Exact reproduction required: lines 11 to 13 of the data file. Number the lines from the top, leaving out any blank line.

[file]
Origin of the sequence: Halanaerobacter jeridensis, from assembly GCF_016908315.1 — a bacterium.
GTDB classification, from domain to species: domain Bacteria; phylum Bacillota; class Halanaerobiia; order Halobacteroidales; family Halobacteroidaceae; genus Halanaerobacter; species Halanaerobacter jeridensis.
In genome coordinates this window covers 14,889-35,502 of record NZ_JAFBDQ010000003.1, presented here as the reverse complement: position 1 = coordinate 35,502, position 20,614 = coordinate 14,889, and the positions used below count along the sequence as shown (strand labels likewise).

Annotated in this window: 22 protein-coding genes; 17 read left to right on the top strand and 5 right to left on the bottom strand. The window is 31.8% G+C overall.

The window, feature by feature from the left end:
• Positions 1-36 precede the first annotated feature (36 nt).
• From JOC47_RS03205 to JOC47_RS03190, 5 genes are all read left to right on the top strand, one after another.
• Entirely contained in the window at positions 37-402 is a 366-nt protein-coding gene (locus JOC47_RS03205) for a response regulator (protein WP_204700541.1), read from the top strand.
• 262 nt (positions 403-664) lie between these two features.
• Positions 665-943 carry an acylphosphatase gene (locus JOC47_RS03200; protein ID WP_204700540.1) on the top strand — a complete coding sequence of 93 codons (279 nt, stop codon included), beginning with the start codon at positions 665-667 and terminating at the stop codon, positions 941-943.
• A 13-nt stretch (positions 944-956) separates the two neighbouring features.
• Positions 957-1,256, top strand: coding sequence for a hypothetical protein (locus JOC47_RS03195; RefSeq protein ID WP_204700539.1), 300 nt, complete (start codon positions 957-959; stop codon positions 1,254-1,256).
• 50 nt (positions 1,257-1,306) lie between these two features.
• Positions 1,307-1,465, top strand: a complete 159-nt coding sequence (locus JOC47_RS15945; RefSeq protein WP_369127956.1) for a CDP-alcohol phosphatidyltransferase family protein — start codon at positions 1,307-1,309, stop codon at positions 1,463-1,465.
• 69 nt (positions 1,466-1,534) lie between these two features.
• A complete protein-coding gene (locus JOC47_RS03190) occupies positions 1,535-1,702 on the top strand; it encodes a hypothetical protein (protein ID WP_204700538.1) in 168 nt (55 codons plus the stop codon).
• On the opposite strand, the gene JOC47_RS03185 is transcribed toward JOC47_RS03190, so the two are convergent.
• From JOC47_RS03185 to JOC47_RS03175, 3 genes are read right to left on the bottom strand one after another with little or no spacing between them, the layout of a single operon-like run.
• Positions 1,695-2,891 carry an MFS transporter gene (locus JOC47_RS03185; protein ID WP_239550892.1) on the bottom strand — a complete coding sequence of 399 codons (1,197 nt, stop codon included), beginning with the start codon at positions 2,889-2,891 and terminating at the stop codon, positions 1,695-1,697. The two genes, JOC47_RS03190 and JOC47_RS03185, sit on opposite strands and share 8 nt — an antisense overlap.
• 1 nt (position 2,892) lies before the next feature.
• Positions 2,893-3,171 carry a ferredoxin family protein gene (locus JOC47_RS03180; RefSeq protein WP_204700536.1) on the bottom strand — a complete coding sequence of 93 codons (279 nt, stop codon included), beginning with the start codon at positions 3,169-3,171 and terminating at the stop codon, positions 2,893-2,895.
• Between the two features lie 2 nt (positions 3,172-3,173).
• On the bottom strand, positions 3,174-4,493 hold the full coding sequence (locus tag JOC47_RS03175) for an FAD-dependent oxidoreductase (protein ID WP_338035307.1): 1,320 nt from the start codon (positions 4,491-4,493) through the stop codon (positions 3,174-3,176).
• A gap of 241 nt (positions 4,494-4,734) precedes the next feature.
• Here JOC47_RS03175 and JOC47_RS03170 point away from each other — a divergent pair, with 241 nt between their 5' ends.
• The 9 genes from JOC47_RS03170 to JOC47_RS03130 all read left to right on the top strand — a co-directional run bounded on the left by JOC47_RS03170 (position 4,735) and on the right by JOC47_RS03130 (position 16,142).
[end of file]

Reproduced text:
• A 13-nt stretch (positions 944-956) separates the two neighbouring features.
• Positions 957-1,256, top strand: coding sequence for a hypothetical protein (locus JOC47_RS03195; RefSeq protein ID WP_204700539.1), 300 nt, complete (start codon positions 957-959; stop codon positions 1,254-1,256).
• 50 nt (positions 1,257-1,306) lie between these two features.